Why German?

German is the ticket to Europe. One of the three official languages of the European Union, German is spoken by more than 120 million people worldwide (around 95 million in Germany, Austria, Switzerland, Luxembourg, and Liechtenstein). It is also one of the most widely used business languages in Eastern Europe (including Russia).

Germans are one of the most influential ethnic groups in the U.S.—30 percent of Americans have German ancestry. Among the many Americans of German descent are Dwight Eisenhower, Levi Strauss, Babe Ruth, Elvis Presley, Sandra Bullock, and many, many more.

German is the language of thinkers, poets, and musicians. Martin Luther and Johann Wolfgang von Goethe, Friedrich Nietzsche and Hannah Arendt, Clara Schumann and Ludwig van Beethoven, Albrecht Dürer and Gertrud Kolmar all spoke German. Expressionism, Dadaism, and Bauhaus design originated in the German-speaking world, so did the Waltz . . . and Techno Music.

German opens the door to the world. Are you interested in languages and literature, political science, international politics and economics, business, philosophy, history, natural sciences, music, art, or environmental studies? Thinking about majoring in the international studies program? For each of these fields, familiarity with the German language and culture is an important asset. Over the years, a number of German majors have been valedictorians at Middlebury.

An interactive map of Germany.

 

German at Middlebury

The German Department provides its students with a thorough training in German language and culture, enabling them to interact freely and easily with German native speakers in all areas of linguistic competency. Students will acquire a fundamental understanding of the major cultural, social, and historical forces that have shaped German society, including significant developments in German literature, as well as the basic skills required for cultural and intercultural analysis.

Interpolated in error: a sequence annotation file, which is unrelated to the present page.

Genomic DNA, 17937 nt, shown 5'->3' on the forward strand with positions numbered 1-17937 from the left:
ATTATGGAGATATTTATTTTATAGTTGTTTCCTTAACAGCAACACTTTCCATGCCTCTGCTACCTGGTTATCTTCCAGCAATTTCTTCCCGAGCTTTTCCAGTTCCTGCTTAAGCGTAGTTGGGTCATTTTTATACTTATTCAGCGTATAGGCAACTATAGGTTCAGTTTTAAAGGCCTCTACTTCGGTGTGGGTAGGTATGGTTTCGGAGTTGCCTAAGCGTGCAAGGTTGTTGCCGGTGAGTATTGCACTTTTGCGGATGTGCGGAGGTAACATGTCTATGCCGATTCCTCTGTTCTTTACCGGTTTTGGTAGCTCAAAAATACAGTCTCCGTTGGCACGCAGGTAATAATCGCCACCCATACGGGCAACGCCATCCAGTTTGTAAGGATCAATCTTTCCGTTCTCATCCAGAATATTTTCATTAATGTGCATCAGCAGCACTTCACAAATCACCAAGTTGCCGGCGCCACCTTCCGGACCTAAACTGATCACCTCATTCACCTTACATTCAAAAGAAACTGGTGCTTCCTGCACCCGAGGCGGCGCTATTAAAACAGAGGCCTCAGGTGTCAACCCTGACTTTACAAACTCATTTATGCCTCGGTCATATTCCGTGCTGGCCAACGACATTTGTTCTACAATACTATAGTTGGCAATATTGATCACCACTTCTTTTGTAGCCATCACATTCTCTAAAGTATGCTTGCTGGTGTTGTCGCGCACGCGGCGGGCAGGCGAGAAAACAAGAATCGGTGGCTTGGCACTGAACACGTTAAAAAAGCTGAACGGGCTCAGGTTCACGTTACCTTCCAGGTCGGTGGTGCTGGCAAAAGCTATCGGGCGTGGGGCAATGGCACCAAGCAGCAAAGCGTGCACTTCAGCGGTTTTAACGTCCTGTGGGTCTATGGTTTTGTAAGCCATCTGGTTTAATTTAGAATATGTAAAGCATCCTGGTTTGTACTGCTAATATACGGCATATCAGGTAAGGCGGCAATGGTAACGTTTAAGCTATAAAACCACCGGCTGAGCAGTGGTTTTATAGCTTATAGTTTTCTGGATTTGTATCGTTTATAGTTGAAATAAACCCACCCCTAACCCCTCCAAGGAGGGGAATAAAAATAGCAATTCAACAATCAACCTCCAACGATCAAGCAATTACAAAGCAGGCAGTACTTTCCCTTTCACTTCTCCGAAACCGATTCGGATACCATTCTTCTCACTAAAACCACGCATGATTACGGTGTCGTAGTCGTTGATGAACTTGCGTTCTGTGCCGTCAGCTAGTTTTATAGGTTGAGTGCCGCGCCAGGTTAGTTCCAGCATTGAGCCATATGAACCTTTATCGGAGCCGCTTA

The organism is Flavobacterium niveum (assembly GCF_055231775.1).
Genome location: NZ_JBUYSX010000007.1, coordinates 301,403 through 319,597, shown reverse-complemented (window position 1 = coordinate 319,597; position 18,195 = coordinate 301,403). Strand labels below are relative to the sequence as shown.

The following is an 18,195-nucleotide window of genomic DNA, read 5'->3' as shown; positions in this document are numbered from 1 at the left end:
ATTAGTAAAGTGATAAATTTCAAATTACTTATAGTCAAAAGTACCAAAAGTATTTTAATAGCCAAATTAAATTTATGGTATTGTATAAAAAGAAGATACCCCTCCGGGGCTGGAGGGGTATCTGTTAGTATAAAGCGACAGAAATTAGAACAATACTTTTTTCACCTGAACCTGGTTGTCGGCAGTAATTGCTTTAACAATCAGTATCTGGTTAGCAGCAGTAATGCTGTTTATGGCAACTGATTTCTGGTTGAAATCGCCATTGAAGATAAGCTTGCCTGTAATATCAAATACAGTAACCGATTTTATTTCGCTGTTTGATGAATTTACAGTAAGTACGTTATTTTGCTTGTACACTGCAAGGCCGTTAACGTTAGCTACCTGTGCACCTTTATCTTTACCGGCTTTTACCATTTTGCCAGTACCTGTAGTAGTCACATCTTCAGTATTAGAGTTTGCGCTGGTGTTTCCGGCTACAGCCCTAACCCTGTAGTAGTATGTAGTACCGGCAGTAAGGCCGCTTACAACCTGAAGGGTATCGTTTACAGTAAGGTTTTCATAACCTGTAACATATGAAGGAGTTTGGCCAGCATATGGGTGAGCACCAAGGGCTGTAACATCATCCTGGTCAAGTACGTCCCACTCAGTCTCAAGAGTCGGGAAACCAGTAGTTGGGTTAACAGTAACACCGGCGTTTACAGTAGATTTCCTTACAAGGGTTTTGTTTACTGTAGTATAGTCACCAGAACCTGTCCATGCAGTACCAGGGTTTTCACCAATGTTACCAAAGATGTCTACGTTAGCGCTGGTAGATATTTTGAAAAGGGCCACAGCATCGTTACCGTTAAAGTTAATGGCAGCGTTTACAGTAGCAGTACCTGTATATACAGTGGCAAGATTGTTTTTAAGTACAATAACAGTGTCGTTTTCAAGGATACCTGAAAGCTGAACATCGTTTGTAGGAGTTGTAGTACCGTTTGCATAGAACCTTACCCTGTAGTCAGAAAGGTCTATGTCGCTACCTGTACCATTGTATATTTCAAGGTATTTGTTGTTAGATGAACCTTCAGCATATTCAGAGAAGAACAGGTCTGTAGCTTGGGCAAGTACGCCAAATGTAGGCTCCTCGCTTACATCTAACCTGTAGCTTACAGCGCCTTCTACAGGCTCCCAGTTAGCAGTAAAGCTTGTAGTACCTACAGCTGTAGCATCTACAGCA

The Department of German's interactive, communicative approach to language teaching provides an exciting multimedia classroom setting in which to absorb the culture of one of Europe's leading economic and political powers.

Goals for Graduates

Upon completion of a German major at Middlebury College students will be able to:

  • actively engage in conversations and discussions with native speakers of German, ranging in complexity from sophisticated everyday conversations to a basic familiarity with abstract intellectual discourse;
  • read and critically analyze authentic texts and materials from all areas of German Studies;
  • produce written documents of sufficient consistent and reasonable clarity to be readily intelligible to an educated outside reader;
  • upon the completion of the basic language sequence plus two 300- level courses (or equivalent), attend and complete successfully courses within the regular academic curriculum of Johannes Gutenberg-Universität (Mainz) or Freie Universität (Berlin) via the C. V. Starr-Middlebury School in Germany.